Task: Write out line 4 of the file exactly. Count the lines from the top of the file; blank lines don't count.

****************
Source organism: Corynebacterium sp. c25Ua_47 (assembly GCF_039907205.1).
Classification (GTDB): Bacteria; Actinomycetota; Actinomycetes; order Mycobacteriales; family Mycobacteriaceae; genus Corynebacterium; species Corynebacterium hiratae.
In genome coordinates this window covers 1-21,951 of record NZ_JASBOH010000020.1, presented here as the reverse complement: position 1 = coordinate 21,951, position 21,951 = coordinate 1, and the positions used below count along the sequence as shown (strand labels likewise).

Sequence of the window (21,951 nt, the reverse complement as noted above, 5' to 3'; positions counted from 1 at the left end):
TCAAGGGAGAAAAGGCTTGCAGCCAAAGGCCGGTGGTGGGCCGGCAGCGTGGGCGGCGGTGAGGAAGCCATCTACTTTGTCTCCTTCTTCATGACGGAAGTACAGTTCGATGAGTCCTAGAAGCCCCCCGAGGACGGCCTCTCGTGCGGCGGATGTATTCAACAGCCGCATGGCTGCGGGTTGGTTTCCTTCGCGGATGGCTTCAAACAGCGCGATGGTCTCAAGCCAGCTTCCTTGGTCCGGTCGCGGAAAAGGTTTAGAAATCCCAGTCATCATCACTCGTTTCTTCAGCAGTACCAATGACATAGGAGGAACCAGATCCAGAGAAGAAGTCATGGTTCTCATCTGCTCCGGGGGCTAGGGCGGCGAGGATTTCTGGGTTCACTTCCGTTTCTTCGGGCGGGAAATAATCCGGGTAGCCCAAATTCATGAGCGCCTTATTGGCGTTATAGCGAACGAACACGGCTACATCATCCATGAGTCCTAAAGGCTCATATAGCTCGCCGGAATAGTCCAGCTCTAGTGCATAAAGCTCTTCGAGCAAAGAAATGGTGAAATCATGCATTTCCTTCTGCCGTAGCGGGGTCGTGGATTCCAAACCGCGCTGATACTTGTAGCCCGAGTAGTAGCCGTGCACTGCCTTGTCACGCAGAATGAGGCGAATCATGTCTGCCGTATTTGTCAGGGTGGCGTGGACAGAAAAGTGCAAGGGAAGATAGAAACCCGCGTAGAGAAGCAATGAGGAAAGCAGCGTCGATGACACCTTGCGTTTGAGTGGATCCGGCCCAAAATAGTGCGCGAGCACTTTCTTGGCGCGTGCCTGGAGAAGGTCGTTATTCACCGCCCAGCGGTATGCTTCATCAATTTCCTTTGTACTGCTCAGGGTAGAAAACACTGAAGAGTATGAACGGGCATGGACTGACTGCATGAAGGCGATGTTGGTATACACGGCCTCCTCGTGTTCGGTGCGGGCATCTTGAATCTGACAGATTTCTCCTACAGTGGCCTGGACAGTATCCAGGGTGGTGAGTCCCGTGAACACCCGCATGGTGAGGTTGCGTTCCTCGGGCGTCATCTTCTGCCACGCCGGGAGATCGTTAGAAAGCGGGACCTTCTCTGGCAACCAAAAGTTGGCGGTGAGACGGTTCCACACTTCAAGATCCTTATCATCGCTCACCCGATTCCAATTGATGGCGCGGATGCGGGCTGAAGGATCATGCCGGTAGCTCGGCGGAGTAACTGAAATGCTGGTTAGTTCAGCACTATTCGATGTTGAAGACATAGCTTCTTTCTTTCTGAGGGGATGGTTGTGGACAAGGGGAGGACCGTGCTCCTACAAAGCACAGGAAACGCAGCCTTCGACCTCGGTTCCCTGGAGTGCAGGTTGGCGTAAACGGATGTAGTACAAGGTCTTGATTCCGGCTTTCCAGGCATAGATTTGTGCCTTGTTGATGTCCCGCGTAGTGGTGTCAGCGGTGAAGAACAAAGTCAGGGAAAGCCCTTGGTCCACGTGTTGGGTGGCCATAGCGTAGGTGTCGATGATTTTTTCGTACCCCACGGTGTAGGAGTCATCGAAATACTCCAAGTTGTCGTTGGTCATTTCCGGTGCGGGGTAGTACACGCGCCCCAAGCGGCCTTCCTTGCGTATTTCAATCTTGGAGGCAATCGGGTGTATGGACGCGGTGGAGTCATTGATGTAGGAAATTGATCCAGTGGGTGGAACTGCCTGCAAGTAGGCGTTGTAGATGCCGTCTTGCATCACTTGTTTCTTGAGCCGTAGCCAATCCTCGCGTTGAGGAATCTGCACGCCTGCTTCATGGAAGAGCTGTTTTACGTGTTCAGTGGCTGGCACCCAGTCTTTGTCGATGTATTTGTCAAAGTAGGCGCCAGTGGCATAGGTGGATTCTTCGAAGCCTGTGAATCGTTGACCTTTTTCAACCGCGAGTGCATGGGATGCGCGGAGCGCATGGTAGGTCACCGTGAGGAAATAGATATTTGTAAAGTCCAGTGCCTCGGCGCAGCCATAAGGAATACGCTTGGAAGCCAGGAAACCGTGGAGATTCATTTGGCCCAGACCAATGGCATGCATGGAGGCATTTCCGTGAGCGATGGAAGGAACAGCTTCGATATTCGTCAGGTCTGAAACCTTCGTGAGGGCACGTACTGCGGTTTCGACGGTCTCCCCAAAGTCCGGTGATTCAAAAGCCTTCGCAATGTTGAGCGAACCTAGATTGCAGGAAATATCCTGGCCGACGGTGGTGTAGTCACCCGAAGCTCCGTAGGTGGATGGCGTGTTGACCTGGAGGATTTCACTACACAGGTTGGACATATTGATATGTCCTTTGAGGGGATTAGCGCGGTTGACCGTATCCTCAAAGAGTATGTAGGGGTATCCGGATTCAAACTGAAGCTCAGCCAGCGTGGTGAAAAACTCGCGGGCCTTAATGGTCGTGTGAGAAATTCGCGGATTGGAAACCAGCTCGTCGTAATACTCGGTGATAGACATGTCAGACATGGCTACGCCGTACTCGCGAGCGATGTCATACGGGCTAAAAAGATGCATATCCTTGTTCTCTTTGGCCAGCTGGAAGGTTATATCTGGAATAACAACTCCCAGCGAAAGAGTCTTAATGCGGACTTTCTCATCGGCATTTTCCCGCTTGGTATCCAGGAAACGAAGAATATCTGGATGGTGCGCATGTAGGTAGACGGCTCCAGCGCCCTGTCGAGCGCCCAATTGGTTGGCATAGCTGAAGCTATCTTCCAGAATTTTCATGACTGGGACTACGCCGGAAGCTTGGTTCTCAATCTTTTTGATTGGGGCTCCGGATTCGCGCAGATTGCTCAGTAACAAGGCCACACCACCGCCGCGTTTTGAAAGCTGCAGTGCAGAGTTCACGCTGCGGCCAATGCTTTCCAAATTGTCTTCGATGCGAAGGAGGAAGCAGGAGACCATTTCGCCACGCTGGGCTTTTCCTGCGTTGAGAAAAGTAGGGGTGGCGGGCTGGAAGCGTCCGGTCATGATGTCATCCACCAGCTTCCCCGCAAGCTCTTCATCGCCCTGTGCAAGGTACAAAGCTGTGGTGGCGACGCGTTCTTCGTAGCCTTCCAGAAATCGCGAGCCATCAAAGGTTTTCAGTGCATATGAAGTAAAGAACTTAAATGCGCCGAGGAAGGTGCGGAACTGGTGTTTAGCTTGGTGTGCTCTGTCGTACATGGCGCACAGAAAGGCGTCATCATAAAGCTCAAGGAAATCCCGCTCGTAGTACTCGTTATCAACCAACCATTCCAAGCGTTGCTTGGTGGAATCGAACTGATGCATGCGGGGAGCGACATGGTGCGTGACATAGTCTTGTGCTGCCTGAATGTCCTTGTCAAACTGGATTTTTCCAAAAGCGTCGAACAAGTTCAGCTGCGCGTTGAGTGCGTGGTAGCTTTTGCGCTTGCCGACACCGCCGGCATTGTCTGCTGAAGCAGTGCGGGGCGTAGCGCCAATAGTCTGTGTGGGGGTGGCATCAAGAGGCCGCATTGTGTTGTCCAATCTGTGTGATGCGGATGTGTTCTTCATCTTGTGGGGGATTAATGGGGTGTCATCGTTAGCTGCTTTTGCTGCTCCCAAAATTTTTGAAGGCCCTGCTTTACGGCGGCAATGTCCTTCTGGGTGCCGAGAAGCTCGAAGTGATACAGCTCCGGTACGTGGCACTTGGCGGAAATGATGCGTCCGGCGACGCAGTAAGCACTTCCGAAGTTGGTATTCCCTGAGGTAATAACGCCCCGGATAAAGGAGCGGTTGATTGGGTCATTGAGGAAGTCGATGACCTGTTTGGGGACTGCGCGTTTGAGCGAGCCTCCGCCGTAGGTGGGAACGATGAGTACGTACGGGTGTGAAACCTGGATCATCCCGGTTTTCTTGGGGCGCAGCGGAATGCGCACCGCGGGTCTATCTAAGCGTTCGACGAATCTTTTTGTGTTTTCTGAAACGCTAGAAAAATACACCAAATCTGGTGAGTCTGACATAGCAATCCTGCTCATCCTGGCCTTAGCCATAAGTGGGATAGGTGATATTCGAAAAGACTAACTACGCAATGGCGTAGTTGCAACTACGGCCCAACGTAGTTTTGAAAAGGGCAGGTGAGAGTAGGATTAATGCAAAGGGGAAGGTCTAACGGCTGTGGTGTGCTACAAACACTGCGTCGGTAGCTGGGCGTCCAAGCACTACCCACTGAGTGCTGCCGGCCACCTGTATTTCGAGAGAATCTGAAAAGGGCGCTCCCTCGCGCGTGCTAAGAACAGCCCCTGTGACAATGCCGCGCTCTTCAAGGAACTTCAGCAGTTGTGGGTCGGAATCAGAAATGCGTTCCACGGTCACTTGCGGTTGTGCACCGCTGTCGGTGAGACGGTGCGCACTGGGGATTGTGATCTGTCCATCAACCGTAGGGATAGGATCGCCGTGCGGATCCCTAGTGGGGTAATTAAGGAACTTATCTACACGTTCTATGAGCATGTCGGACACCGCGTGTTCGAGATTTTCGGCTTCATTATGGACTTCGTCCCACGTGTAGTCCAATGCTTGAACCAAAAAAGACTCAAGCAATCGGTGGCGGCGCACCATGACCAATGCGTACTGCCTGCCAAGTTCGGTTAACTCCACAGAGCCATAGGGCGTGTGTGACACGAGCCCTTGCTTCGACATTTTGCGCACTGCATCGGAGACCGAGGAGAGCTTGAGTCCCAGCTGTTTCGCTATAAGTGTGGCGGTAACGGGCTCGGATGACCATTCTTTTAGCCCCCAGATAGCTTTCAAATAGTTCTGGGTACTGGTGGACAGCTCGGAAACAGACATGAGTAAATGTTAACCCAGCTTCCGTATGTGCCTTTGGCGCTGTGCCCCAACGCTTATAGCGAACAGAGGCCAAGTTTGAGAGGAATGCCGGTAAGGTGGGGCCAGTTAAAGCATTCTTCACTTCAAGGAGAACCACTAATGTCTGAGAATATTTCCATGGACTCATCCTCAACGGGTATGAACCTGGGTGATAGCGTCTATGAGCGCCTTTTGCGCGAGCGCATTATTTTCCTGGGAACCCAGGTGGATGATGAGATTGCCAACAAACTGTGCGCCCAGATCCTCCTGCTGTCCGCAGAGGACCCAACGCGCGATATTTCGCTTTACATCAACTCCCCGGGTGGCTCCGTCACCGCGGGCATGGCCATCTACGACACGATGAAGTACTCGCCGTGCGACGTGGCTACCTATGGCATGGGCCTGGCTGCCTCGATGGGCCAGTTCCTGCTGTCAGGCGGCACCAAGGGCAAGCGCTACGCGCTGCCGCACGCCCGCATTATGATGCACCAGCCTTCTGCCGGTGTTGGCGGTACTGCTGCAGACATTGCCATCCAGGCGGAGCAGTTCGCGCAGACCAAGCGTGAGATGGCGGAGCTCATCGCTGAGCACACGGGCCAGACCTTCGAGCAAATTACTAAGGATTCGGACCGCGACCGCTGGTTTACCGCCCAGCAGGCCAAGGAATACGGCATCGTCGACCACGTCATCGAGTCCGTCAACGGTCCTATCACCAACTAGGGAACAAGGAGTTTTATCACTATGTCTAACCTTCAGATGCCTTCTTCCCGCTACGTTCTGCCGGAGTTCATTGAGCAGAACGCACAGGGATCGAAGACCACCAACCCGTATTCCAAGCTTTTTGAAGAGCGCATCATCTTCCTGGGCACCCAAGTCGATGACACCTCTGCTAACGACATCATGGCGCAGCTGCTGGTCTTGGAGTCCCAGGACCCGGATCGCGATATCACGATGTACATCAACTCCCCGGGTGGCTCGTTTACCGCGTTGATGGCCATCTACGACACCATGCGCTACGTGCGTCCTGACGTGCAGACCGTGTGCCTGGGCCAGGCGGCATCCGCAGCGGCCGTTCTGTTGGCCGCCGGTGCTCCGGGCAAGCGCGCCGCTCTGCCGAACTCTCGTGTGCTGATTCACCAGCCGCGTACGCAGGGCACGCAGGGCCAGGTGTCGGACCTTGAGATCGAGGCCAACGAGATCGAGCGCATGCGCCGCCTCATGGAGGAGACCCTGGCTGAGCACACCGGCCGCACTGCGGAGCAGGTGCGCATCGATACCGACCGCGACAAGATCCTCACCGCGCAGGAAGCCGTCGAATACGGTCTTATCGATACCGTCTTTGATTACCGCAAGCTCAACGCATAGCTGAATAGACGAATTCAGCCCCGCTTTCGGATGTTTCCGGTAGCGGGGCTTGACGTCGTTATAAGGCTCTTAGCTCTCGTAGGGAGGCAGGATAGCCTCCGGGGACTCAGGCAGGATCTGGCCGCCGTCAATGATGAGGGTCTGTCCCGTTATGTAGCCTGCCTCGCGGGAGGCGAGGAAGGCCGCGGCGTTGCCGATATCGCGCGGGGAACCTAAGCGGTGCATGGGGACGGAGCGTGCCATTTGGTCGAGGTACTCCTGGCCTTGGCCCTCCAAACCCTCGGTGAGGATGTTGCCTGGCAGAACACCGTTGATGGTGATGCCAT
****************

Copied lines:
Sequence of the window (21,951 nt, the reverse complement as noted above, 5' to 3'; positions counted from 1 at the left end):